## Dijkstra’s algorithm

Dijkstra’s algorithm is very similar to Prim’s algorithm for minimum spanning tree. Like Prim’s MST, we generate a* SPT (shortest path tree)* with given source as root. We maintain two sets, one set contains vertices included in shortest path tree, other set includes vertices not yet included in shortest path tree. At every step of the algorithm, we find a vertex which is in the other set (set of not yet included) and has minimum distance from source.

Given below are the detailed steps used in Dijkstra’s algorithm is to find the shortest path from a single source vertex to all other vertices in the given graph.

Algorithm

**1)** Create a set sptSet (shortest path tree set) that keeps track of vertices included in shortest path tree, i.e., whose minimum distance from source is calculated and finalized. Initially, this set is empty.

**2)** set a distance value to all vertices in the input graph. Initialize all distance values as INFINITE. set distance value as 0 for the source vertex so that it is picked first.

**3)** While *sptSet* doesn’t include all vertices

**a)** select a vertex u which is not there in *sptSet*and has minimum distance value.

**b)** Include u to *sptSet*.

**c)** Update distance value of all adjacent vertices of u. To update the distance values, iterate through all adjacent vertices. For every adjacent vertex v, if sum of distance value of u (from source) and weight of edge u-v, is less than the distance value of v, then update the distance value of v.

Let us understand with the given example:

The set *sptSet*is initially empty and distances assigned to vertices are {0, INF, INF, INF, INF, INF, INF, INF} where INF indicates infinite. Now select the vertex with minimum distance value. The vertex 0 is picked, include it in *sptSet*. So *sptSet *becomes {0}. After including 0 to *sptSet*, update distance values of its adjacent vertices. Adjacent vertices of 0 are 1 and 7. The distance values of 1 and 7 are updated as 4 and 8. Below subgraph shows vertices and their distance values, only the vertices with finite distance values are figured. The vertices included in SPT are shown green in color.

Select the vertex with minimum distance value and not already included in SPT (not in sptSET). The vertex 1 is picked and added to sptSet. So sptSet now becomes {0, 1}. Update the distance values of adjacent vertices of 1. The distance value of vertex 2 becomes 12.

Select the vertex with minimum distance value and not already included in SPT (not in sptSET). Vertex 7 is picked. So sptSet now becomes {0, 1, 7}. Update the distance values of adjacent vertices of 7. The distance value of vertex 6 and 8 becomes finite (15 and 9 respectively).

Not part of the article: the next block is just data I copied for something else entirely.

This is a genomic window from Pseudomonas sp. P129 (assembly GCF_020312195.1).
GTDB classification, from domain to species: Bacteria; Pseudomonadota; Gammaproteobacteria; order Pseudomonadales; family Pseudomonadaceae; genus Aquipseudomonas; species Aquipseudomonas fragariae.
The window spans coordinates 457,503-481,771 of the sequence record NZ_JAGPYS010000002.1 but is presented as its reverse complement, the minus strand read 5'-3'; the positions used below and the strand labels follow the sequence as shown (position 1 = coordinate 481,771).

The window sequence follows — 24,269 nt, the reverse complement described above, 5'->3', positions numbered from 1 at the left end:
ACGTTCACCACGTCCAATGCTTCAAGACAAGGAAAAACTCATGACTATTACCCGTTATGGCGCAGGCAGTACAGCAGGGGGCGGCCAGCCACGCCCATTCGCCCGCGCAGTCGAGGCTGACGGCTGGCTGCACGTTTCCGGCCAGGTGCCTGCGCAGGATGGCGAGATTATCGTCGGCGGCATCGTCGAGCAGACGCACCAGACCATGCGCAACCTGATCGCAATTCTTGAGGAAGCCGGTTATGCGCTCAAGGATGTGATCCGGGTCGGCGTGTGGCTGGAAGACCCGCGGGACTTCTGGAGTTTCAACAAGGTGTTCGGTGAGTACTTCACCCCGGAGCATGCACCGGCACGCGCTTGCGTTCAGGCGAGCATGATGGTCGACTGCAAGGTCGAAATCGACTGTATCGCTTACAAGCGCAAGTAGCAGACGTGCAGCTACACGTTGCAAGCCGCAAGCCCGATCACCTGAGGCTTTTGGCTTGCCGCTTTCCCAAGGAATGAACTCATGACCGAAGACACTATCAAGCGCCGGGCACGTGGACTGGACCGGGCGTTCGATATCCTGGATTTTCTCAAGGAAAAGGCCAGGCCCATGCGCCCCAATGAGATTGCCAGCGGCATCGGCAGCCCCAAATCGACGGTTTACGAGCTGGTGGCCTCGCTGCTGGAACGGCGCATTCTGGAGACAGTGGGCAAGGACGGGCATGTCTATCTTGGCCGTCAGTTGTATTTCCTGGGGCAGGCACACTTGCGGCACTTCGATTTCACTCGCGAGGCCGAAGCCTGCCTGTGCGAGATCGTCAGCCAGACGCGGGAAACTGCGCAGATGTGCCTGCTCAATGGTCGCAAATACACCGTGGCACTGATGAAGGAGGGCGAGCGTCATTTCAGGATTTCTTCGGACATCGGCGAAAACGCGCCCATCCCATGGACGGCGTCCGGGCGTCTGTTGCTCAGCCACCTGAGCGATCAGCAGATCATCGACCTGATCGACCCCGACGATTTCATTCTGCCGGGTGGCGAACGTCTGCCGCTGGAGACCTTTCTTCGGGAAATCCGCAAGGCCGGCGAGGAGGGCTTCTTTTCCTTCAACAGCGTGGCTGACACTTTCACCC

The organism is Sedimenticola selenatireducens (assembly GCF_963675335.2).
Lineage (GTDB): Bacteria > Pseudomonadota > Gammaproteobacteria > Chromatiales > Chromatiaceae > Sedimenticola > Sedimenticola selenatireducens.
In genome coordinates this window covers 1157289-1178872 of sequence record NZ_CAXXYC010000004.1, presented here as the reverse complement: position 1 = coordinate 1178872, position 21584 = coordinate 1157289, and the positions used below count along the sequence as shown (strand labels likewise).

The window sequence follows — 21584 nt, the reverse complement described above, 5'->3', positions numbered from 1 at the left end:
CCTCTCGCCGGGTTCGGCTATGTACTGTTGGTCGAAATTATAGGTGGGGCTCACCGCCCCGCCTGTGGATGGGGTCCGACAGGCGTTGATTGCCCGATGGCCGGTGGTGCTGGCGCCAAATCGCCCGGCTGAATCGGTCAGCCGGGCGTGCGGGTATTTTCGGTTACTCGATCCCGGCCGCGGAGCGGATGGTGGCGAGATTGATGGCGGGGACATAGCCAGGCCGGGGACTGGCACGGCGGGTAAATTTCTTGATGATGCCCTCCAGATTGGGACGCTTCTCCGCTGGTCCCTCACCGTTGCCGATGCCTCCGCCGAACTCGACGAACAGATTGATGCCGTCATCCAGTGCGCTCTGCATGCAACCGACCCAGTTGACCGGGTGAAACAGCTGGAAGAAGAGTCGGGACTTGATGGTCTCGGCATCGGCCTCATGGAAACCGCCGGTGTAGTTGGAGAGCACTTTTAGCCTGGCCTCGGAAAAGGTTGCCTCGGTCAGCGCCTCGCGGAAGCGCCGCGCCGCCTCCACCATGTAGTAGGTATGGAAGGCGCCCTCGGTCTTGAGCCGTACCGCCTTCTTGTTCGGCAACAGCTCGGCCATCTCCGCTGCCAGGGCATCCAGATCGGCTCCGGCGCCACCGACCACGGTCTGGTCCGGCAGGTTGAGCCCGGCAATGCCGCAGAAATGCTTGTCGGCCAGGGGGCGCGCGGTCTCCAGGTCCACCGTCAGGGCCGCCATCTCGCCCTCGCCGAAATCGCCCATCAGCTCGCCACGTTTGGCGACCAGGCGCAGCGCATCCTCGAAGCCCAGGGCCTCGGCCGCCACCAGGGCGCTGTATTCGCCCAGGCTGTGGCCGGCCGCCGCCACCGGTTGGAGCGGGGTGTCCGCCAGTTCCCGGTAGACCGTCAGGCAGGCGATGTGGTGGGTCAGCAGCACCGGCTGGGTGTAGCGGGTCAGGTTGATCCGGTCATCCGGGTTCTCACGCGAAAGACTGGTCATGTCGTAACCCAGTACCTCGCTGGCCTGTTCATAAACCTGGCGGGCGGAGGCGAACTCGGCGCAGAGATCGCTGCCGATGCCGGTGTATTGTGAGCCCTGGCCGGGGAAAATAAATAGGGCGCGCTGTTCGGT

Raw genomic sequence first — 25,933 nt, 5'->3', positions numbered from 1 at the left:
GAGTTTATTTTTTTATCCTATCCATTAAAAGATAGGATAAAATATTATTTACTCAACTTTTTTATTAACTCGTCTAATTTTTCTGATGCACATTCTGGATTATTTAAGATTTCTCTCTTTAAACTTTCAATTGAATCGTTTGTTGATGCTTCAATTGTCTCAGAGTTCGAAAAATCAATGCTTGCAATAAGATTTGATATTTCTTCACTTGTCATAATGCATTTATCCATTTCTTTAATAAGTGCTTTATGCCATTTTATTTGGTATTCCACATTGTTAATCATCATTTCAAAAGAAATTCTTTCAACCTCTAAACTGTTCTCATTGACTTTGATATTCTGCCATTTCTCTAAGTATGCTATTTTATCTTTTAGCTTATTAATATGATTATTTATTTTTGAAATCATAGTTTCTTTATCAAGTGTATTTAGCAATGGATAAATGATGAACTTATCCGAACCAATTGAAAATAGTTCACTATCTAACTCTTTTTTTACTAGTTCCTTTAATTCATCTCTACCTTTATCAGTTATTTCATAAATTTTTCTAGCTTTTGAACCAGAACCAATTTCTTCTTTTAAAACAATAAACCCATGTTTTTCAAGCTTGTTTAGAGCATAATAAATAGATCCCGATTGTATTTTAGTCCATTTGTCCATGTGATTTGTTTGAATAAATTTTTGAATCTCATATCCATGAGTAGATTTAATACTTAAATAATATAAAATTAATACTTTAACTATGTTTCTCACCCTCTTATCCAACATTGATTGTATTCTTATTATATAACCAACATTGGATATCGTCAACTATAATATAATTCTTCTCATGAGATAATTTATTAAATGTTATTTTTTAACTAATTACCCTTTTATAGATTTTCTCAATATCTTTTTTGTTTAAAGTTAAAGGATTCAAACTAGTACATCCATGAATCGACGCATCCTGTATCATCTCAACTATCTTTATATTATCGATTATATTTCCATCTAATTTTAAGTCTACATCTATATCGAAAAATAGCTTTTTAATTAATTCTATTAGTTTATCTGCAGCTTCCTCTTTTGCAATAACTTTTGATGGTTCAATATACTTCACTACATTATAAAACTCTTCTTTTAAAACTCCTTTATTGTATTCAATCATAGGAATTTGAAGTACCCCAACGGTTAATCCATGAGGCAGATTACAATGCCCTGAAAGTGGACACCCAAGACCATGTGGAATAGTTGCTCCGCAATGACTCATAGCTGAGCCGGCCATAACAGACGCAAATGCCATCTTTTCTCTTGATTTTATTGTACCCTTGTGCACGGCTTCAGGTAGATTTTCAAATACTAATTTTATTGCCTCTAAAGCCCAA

Select the vertex with minimum distance value and not already included in SPT (not in sptSET). Vertex 6 is picked. So sptSet now becomes {0, 1, 7, 6}. Update the distance values of adjacent vertices of 6. The distance value of vertex 5 and 8 are updated.

We repeat the above steps until *sptSet *doesn’t include all vertices of given graph. Finally, we get the following Shortest Path Tree (SPT).

*How to implement the above algorithm?*

We use a boolean array sptSet[] to represent the set of vertices included in SPT. If a value sptSet[v] is true, then vertex v is included in SPT, otherwise not. Array dist[] is used to store shortest distance values of all vertices.

// The program is for adjacency matrix graph representation. #include <stdio.h> #include <limits.h> // Number of vertices in the graph #define V 9 // A utility function to find the vertex with minimum distance value, from // the set of vertices not yet included in shortest path tree int minDistance(int dist[], bool sptSet[]) { // Initialize min value int min = INT_MAX, min_index; for (int v = 0; v < V; v++) if (sptSet[v] == false && dist[v] <= min) min = dist[v], min_index = v; return min_index; } // A utility function to print the constructed distance array int printSolution(int dist[], int n) { printf(“Vertex Distance from Source\n”); for (int i = 0; i < V; i++) printf(“%d \t\t %d\n”, i, dist[i]); } // Funtion that implements Dijkstra’s single source shortest path algorithm // for a graph represented using adjacency matrix representation void dijkstra(int graph[V][V], int src) { int dist[V]; // The output array. dist[i] will hold the shortest // distance from src to i bool sptSet[V]; // sptSet[i] will true if vertex i is included in shortest // path tree or shortest distance from src to i is finalized // Initialize all distances as INFINITE and stpSet[] as false for (int i = 0; i < V; i++) dist[i] = INT_MAX, sptSet[i] = false; // Distance of source vertex from itself is always 0 dist[src] = 0; // Find shortest path for all vertices for (int count = 0; count < V-1; count++) { // Pick the minimum distance vertex from the set of vertices not // yet processed. u is always equal to src in first iteration. int u = minDistance(dist, sptSet); // Mark the picked vertex as processed sptSet[u] = true; // Update dist value of the adjacent vertices of the picked vertex. for (int v = 0; v < V; v++) // Update dist[v] only if is not in sptSet, there is an edge from // u to v, and total weight of path from src to v through u is // smaller than current value of dist[v] if (!sptSet[v] && graph[u][v] && dist[u] != INT_MAX && dist[u]+graph[u][v] < dist[v]) dist[v] = dist[u] + graph[u][v]; } // print the constructed distance array printSolution(dist, V); } // driver program to test above function int main() { /* Let us create the example graph discussed above */ int graph[V][V] = {{0, 4, 0, 0, 0, 0, 0, 8, 0}, {4, 0, 8, 0, 0, 0, 0, 11, 0}, {0, 8, 0, 7, 0, 4, 0, 0, 2}, {0, 0, 7, 0, 9, 14, 0, 0, 0}, {0, 0, 0, 9, 0, 10, 0, 0, 0}, {0, 0, 4, 0, 10, 0, 2, 0, 0}, {0, 0, 0, 14, 0, 2, 0, 1, 6}, {8, 11, 0, 0, 0, 0, 1, 0, 7}, {0, 0, 2, 0, 0, 0, 6, 7, 0} }; dijkstra(graph, 0); return 0; } |

Output:

Vertex Distance from Source 0 0 1 4 2 12 3 19 4 21 5 11 6 9 7 8 8 14